How Will the Newly Elected Senate Affect Bankruptcy Laws?
Next month will see a record number of women enter the U.S. Senate – 20 in total – and there is sure to be important financial policy change coming out of this Democratically held legislative body. One woman who is creating some early buzz is Elizabeth Warren, the Democratic Senator-elect of Massachusetts. Her experience as a bankruptcy law expert makes her a strong advocate for consumer protection, and we should keep an eye on her plans for the Senate when the next session begins in 2013.
Warren’s resume is extensive, with much of it focused on helping Americans who are facing growing debt, rising costs of living, and a stagnant economy. She chaired the Congressional Oversight Panel that monitored the Troubled Asset Relief Program (TARP) – the panel kept an eye on how the Treasury Department handed out the $700 billion bank bailout passed in 2008 during the Bush Administration. Her work also led to the creation of the Consumer Financial Protection Bureau (CFPB), which she served on as Secretary of the Treasury. This agency regulates consumer protection when it comes to the actions of financial sectors like foreclosure relief and debt collection services. It is also important because it looks into problems Americans may have when dealing with student loans and mortgages. And since the CFPB handled over 2,900 consumer complaints from March to September in 2012, this organization seems like a worthy ally for Americans with loans.
Needless to say, Wall Street and big businesses are not huge fans of Warren and her agenda. But with her new post, what kinds of financial change and regulation will she likely fight for? It is assumed she will work to protect the CFPB, and during her Senate campaign she supported raising taxes for wealthy Americans and equal pay for men and women in the workforce. These will likely be causes she continues to support while in the Senate.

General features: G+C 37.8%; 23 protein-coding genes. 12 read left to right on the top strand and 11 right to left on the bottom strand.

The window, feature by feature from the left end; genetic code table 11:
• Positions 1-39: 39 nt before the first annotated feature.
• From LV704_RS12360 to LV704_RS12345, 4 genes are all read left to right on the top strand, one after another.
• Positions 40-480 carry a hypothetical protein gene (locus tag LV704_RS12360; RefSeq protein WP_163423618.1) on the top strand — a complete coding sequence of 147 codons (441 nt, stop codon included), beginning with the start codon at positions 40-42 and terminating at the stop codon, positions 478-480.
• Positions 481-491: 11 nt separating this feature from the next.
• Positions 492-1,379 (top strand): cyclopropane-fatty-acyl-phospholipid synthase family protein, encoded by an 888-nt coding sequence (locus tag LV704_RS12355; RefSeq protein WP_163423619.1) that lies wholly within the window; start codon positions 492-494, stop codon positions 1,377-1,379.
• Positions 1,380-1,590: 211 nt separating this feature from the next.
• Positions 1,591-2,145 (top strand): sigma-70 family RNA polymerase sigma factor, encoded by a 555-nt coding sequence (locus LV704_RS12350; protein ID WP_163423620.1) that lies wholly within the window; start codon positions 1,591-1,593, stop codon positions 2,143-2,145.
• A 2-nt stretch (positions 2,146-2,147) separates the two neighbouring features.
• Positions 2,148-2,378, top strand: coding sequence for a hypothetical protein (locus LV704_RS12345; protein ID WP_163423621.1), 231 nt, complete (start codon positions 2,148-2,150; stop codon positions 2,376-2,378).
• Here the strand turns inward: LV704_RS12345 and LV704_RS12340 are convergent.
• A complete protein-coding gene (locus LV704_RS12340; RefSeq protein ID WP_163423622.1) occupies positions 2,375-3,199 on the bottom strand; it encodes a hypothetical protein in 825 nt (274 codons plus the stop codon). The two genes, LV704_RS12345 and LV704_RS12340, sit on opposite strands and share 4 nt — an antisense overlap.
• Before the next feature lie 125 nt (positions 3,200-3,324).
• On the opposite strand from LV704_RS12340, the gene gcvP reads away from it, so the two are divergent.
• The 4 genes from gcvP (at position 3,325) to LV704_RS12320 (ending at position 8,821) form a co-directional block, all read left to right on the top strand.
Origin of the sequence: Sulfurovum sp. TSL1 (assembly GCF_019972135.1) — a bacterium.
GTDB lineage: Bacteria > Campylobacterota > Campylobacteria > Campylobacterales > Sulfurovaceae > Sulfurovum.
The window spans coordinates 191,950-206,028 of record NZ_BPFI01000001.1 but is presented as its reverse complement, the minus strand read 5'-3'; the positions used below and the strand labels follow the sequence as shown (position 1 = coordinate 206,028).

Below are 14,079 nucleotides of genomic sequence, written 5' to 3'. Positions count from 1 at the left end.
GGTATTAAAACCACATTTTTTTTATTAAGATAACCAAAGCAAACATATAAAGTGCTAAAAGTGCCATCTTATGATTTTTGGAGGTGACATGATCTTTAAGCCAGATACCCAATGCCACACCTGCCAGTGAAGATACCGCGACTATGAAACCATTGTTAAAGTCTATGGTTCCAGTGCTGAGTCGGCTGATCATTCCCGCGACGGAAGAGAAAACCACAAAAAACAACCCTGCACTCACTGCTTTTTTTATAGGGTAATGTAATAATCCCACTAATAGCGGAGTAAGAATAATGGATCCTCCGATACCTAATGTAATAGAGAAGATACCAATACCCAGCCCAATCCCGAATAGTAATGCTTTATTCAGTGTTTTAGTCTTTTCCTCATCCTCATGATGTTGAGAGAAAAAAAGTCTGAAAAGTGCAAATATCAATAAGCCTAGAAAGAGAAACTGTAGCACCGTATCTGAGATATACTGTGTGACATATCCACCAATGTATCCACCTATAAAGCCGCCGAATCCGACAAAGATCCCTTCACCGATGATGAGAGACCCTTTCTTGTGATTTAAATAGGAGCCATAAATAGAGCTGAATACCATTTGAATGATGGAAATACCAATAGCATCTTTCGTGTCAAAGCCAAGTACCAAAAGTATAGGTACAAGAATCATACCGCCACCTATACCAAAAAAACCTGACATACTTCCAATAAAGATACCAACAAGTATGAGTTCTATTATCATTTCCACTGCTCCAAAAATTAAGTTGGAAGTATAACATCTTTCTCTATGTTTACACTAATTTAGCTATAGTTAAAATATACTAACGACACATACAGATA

And when it comes to bankruptcy legislation, Warren’s consumer advocate views are well established and likely to continue. She will probably work to help those who face bankruptcy because they cannot afford to pay medical bills; she has previously published reports that half of Americans who file for bankruptcy do so because they fell behind on medical bill payments. Her report found that over 2 million Americans experienced medical bankruptcy in 2001, and that “medical debtors were 42 percent more likely than other debtors to experience lapses in coverage.” Warren also spoke out against the “Bankruptcy Abuse Prevention and Consumer Protection Act of 2005.” This act made it more difficult (though not impossible) for Americans to discharge student loan debt. So any potential legislation that affects people who are filing for bankruptcy is likely to stand out on Warren’s radar.
This year, it will be important to keep track of how the new Senate and House of representatives’ decisions will affect your financial well-being, especially when it comes to dealing with mortgages, student loans, and filing for Chapter 7 and Chapter 11 bankruptcy. If you are in debt and have questions about filing for bankruptcy in Queens or bankruptcy alternatives, Call the Law Offices of Bruce Feinstein, Esq. today for a Free Consultation!
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